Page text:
After finals, I stopped exercising altogether. Surely exercise was the reason I’d gotten hurt in the first place, so I’d just stop exercising and wait on my ass for shit to get better.
Shit did not get better.
I took my three ibuprofen every three hours.
I sat very still.
Shit did not get better.
Shit got way fucking worse.
On Christmas Day I hobbled out into the living room when I heard my grandmother up making coffee. She and my grandfather lived in a tiny house on State Route 72 in Southwest Ohio, just outside of Wilmington. My Dad grew up there, in a big white farmhouse they’d sold when I was a kid for a more manageable place. Grandpa had quit farming and became a truck driver, but when my Dad died, Grandpa retired. Everything changed after that for them. For example, my grandmother was eventually diagnosed with fibromyalgia. She’d been in constant pain pretty much ever since. “I’m just like the Tin Man, honey,” she’d joke. “Your old grandma’s just creaking around.”
I could smell the coffee. “Well honey, you’re sure up early,” she declared, hand on hip.
I must have looked so young and old then, all at once, so scared and also so slow. “I… think… I might be sick?” I told her where I hurt and she asked, “Well sweetie, maybe you have what I’ve got?”
When you’re 19 and your 69-year-old grandmother suggests you’ve got what she’s got, you know you’re in trouble. But she had books and papers and a whole binder of information and she pulled them out for me and I read them and looked at the pictures, especially the picture of a human body with little red dots where the pain was.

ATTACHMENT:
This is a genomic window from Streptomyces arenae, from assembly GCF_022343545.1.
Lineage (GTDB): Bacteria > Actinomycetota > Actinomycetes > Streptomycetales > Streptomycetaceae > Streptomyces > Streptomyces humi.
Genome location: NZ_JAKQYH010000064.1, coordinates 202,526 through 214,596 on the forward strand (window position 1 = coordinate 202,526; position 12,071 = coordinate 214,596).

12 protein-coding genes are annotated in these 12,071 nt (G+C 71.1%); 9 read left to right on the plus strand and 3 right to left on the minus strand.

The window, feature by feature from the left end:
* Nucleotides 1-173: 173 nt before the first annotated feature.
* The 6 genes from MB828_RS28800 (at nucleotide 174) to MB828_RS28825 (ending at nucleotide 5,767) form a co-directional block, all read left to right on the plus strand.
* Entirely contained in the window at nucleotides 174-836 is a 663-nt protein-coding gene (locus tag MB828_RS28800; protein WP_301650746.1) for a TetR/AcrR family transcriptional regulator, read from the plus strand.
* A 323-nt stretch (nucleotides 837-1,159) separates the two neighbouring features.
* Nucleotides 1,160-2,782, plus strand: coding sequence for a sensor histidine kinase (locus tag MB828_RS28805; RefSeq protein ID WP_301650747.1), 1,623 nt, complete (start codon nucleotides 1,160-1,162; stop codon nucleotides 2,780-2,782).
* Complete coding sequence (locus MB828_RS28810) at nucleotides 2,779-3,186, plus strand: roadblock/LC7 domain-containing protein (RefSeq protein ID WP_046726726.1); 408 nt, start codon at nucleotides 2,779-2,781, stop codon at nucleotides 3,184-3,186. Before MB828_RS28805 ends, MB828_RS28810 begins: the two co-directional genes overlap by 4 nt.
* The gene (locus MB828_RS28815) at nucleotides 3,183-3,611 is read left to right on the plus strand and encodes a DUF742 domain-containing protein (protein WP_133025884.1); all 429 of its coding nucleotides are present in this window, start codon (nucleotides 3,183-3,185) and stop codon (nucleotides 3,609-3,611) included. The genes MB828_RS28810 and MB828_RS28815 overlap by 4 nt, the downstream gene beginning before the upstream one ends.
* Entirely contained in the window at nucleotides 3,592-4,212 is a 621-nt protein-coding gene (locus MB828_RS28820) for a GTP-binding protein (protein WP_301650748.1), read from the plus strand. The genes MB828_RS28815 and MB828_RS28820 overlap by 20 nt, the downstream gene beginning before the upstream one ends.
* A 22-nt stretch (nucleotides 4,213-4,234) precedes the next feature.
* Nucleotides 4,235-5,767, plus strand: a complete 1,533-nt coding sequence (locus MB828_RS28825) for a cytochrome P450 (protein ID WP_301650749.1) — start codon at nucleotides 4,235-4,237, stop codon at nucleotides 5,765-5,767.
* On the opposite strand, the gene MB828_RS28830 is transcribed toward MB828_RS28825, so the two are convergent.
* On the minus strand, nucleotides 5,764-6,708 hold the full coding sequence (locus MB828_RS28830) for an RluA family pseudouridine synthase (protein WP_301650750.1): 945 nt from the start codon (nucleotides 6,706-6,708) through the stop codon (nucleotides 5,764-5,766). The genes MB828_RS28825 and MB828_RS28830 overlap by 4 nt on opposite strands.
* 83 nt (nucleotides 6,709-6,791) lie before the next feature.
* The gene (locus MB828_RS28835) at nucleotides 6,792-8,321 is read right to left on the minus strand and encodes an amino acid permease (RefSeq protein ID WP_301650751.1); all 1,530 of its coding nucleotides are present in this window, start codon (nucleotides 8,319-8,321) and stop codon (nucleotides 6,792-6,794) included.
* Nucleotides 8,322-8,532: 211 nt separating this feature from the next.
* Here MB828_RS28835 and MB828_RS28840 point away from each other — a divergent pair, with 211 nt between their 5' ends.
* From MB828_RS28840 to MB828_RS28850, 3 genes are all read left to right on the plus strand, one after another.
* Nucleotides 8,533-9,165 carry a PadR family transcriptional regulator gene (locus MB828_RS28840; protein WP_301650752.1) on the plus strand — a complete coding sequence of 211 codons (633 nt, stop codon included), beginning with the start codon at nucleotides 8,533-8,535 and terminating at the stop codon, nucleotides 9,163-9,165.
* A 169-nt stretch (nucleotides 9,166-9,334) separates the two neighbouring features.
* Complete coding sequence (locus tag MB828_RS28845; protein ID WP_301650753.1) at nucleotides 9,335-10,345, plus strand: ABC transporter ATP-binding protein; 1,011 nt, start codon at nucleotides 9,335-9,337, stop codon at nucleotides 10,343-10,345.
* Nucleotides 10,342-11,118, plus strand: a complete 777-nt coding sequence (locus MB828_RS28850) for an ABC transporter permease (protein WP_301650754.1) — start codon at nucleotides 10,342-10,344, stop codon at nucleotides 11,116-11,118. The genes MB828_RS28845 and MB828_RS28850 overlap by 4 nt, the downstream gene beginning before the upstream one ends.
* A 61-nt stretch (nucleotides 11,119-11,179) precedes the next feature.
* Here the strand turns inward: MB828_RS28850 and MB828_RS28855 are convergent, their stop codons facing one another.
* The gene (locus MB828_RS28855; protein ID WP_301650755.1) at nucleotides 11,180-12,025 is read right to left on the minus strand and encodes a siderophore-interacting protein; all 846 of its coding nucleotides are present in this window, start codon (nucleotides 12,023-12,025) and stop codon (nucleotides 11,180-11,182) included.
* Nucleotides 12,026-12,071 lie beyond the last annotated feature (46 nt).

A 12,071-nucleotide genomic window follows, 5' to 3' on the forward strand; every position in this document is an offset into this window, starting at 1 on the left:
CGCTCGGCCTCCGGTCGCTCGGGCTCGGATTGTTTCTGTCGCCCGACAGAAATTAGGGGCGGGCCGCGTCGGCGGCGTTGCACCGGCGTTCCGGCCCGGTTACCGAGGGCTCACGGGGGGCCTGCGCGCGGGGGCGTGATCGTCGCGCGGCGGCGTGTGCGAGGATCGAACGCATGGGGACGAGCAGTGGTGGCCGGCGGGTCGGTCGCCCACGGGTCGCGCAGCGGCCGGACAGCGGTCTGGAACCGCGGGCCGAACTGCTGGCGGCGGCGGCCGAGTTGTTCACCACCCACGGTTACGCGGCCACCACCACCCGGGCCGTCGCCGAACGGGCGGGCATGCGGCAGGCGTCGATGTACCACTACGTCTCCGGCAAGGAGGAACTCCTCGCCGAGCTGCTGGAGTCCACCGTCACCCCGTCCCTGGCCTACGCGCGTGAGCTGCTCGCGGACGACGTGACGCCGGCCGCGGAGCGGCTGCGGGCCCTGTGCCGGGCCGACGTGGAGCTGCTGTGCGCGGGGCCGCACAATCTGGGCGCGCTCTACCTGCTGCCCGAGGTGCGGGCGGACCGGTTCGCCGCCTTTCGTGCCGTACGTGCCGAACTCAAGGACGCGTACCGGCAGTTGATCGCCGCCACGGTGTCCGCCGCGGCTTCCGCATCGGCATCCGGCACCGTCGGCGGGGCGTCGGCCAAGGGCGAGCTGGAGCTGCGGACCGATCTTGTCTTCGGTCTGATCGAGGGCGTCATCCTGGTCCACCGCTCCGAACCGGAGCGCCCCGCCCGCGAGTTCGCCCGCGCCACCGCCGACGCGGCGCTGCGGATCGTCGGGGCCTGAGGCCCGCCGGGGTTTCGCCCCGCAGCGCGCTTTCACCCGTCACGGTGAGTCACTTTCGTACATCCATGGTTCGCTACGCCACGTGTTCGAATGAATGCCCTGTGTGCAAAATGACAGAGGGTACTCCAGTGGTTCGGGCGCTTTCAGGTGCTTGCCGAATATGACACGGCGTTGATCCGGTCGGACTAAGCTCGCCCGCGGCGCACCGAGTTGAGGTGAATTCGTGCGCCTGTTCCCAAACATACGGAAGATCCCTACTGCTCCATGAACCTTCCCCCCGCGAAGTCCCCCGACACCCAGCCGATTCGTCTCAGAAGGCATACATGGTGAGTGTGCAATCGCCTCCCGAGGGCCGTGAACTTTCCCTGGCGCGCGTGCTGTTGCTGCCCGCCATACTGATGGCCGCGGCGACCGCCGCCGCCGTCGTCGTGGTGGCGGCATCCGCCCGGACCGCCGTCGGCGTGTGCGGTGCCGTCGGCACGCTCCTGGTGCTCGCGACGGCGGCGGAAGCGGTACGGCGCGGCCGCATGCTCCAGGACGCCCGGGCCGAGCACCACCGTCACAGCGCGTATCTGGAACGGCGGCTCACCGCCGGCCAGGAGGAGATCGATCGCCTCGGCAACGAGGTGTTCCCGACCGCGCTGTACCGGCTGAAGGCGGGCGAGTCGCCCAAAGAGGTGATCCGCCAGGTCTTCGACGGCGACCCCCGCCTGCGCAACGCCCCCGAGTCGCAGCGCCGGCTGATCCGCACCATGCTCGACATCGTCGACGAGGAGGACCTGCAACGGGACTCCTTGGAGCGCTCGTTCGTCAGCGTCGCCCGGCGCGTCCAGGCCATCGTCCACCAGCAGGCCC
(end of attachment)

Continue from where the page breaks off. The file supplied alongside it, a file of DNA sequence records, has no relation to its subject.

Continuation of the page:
She explained that fibromyalgia was caused by physical or mental trauma, like a car accident or somebody dying. For some reason that was the hardest part to swallow — could this have come from the same place for both of us? Because when it happened, I stayed strong, you know? I handled it. I didn’t take medication or start therapy or talk about my feelings. My Dad’s death had destroyed everything around me except me. What if it had just been saving me for last?
This day, Christmas, is especially foggy in retrospect. I know it was decided, somehow, with my grandmother and my Mom and everybody, that my brother and I should go back to Michigan that day and not stay out the week, because I needed to see a doctor. Did I drive home? If so, how? I don’t remember getting home, or sleeping, if I slept, or waking, if I woke.
According to my diary, I had a blood test for arthritis on December 27th, and then saw a rheumatologist on January 6th. I knew the rheumatologist, I used to babysit for her daughters back when we lived across the street from them, before my parents got divorced. I remember being so shocked by the number on the screen when they weighed me that I audibly gasped. The rheumatologist touched all these spots on my body and asked me how they felt. I was tender in so many places, it turned out, but hadn’t known it, because it had been so long since I’d been touched.